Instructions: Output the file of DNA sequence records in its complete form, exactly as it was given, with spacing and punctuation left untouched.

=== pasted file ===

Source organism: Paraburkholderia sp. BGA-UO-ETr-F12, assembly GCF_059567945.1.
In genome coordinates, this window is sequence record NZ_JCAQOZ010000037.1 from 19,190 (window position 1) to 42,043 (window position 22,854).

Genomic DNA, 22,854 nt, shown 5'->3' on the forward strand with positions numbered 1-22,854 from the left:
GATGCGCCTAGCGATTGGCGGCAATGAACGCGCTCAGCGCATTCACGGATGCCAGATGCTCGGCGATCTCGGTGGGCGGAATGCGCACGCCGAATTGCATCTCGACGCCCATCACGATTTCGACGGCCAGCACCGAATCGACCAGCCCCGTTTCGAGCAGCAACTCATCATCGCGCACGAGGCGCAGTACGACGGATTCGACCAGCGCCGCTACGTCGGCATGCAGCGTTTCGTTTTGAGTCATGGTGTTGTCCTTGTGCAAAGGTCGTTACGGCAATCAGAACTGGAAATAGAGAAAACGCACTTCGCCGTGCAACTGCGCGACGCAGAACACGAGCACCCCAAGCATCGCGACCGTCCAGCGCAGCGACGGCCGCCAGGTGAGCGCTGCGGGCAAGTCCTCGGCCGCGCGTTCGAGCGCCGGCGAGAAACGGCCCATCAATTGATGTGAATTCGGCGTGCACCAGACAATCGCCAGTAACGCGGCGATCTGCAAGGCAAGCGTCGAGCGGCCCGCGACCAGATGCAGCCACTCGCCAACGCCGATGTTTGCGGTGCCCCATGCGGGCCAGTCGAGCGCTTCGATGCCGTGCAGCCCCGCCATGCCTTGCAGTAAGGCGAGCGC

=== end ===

Source organism: Paraburkholderia sp. BGA-UO-ETr-F12, assembly GCF_059567945.1.
In genome coordinates, this window is sequence record NZ_JCAQOZ010000037.1 from 19,190 (window position 1) to 42,043 (window position 22,854).

Genomic DNA, 22,854 nt, shown 5'->3' on the forward strand with positions numbered 1-22,854 from the left:
GATGCGCCTAGCGATTGGCGGCAATGAACGCGCTCAGCGCATTCACGGATGCCAGATGCTCGGCGATCTCGGTGGGCGGAATGCGCACGCCGAATTGCATCTCGACGCCCATCACGATTTCGACGGCCAGCACCGAATCGACCAGCCCCGTTTCGAGCAGCAACTCATCATCGCGCACGAGGCGCAGTACGACGGATTCGACCAGCGCCGCTACGTCGGCATGCAGCGTTTCGTTTTGAGTCATGGTGTTGTCCTTGTGCAAAGGTCGTTACGGCAATCAGAACTGGAAATAGAGAAAACGCACTTCGCCGTGCAACTGCGCGACGCAGAACACGAGCACCCCAAGCATCGCGACCGTCCAGCGCAGCGACGGCCGCCAGGTGAGCGCTGCGGGCAAGTCCTCGGCCGCGCGTTCGAGCGCCGGCGAGAAACGGCCCATCAATTGATGTGAATTCGGCGTGCACCAGACAATCGCCAGTAACGCGGCGATCTGCAAGGCAAGCGTCGAGCGGCCCGCGACCAGATGCAGCCACTCGCCAACGCCGATGTTTGCGGTGCCCCATGCGGGCCAGTCGAGCGCTTCGATGCCGTGCAGCCCCGCCATGCCTTGCAGTAAGGCGAGCGC